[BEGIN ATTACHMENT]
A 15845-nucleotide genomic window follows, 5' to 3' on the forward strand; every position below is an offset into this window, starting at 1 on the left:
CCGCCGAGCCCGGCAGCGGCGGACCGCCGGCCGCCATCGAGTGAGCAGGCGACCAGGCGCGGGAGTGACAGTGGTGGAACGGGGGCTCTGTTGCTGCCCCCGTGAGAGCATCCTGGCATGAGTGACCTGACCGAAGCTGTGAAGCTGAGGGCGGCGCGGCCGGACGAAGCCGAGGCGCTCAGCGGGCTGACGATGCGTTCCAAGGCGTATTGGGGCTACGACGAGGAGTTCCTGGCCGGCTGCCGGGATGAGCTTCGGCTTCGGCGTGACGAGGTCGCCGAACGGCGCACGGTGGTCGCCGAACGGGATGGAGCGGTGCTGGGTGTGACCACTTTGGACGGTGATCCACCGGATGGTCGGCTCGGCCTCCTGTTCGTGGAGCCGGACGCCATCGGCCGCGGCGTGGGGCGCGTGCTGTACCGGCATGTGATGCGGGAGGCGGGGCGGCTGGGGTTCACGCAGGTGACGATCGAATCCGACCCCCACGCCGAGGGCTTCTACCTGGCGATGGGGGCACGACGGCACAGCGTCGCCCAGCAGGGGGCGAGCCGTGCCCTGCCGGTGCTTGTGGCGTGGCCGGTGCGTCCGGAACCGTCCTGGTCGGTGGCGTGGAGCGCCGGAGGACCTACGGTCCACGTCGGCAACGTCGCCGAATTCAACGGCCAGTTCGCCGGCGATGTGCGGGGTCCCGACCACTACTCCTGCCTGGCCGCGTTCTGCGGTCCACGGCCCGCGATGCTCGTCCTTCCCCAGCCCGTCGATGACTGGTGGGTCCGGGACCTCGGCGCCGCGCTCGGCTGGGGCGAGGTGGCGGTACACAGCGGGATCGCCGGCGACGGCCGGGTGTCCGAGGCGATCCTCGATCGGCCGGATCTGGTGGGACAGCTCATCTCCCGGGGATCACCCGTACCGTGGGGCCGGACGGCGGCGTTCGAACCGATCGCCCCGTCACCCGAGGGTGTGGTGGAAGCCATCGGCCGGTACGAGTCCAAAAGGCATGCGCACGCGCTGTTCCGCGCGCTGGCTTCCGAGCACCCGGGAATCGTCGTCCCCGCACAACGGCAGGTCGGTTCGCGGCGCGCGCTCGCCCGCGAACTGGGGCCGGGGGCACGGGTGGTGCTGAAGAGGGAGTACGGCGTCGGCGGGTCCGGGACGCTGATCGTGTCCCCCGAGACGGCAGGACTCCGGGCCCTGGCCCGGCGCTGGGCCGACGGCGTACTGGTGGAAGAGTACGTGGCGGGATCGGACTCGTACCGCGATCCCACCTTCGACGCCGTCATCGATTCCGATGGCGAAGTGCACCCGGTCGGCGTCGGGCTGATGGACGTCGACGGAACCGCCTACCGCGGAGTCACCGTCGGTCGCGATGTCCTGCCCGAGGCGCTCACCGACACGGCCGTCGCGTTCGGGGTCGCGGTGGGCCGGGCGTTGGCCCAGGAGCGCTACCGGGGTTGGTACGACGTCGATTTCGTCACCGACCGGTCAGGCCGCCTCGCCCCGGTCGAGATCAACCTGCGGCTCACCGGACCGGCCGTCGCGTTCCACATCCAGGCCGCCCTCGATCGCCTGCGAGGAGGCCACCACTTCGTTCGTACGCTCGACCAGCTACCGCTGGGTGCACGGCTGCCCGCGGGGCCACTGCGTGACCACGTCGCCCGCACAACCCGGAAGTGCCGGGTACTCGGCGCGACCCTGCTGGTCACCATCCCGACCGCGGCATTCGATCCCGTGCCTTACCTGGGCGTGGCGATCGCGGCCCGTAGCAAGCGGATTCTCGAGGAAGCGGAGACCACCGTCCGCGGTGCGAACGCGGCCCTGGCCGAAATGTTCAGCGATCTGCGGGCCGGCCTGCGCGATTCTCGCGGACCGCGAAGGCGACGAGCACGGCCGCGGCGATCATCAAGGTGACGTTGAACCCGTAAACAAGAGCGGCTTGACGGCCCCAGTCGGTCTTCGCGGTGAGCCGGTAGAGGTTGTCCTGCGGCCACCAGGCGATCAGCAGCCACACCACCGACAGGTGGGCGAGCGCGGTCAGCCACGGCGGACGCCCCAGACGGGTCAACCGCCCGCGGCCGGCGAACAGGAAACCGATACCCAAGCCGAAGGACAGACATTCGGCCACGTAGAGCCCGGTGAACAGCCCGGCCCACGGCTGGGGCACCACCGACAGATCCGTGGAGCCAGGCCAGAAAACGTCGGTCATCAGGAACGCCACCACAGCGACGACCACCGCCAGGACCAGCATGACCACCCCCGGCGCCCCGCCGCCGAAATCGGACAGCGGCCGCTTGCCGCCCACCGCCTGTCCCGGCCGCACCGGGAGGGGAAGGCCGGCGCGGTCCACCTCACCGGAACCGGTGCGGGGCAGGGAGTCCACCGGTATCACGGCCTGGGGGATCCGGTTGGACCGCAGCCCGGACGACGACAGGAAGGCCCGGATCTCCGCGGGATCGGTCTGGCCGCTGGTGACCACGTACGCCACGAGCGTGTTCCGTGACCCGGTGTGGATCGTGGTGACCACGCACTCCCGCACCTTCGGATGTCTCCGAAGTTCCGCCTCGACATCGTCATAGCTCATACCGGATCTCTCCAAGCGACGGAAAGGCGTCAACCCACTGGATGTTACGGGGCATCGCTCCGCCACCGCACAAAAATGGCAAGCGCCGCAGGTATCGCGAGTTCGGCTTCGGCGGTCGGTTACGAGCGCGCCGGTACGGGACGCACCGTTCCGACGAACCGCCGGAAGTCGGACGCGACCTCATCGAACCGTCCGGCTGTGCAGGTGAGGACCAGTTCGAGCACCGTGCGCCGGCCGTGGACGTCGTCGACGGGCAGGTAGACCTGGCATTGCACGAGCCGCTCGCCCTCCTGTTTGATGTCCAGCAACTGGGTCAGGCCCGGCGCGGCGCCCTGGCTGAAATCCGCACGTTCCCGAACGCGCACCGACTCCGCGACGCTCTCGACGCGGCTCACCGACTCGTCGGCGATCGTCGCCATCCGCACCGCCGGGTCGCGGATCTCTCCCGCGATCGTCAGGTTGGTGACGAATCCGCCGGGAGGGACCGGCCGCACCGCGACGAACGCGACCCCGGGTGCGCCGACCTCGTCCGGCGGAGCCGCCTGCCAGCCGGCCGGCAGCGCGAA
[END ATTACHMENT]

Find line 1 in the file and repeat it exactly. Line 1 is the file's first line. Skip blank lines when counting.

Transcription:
A 15845-nucleotide genomic window follows, 5' to 3' on the forward strand; every position below is an offset into this window, starting at 1 on the left: